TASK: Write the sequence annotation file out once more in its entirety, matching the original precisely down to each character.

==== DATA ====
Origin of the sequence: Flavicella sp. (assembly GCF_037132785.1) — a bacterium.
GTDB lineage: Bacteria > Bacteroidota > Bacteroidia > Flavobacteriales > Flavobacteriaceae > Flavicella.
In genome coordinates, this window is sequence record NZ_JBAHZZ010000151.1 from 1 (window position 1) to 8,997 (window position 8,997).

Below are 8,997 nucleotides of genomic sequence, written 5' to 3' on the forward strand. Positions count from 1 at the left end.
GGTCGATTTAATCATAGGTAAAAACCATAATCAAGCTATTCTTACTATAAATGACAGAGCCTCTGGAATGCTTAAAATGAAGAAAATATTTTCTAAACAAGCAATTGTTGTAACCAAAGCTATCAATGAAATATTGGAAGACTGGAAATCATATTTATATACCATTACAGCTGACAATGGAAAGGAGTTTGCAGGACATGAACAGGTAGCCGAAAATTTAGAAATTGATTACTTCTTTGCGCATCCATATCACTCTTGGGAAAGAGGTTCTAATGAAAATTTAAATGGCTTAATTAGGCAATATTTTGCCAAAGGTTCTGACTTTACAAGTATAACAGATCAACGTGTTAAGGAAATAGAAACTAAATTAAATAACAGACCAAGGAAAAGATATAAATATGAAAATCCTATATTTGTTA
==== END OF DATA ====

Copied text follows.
Origin of the sequence: Flavicella sp. (assembly GCF_037132785.1) — a bacterium.
GTDB lineage: Bacteria > Bacteroidota > Bacteroidia > Flavobacteriales > Flavobacteriaceae > Flavicella.
In genome coordinates, this window is sequence record NZ_JBAHZZ010000151.1 from 1 (window position 1) to 8,997 (window position 8,997).

Below are 8,997 nucleotides of genomic sequence, written 5' to 3' on the forward strand. Positions count from 1 at the left end.
GGTCGATTTAATCATAGGTAAAAACCATAATCAAGCTATTCTTACTATAAATGACAGAGCCTCTGGAATGCTTAAAATGAAGAAAATATTTTCTAAACAAGCAATTGTTGTAACCAAAGCTATCAATGAAATATTGGAAGACTGGAAATCATATTTATATACCATTACAGCTGACAATGGAAAGGAGTTTGCAGGACATGAACAGGTAGCCGAAAATTTAGAAATTGATTACTTCTTTGCGCATCCATATCACTCTTGGGAAAGAGGTTCTAATGAAAATTTAAATGGCTTAATTAGGCAATATTTTGCCAAAGGTTCTGACTTTACAAGTATAACAGATCAACGTGTTAAGGAAATAGAAACTAAATTAAATAACAGACCAAGGAAAAGATATAAATATGAAAATCCTATATTTGTTA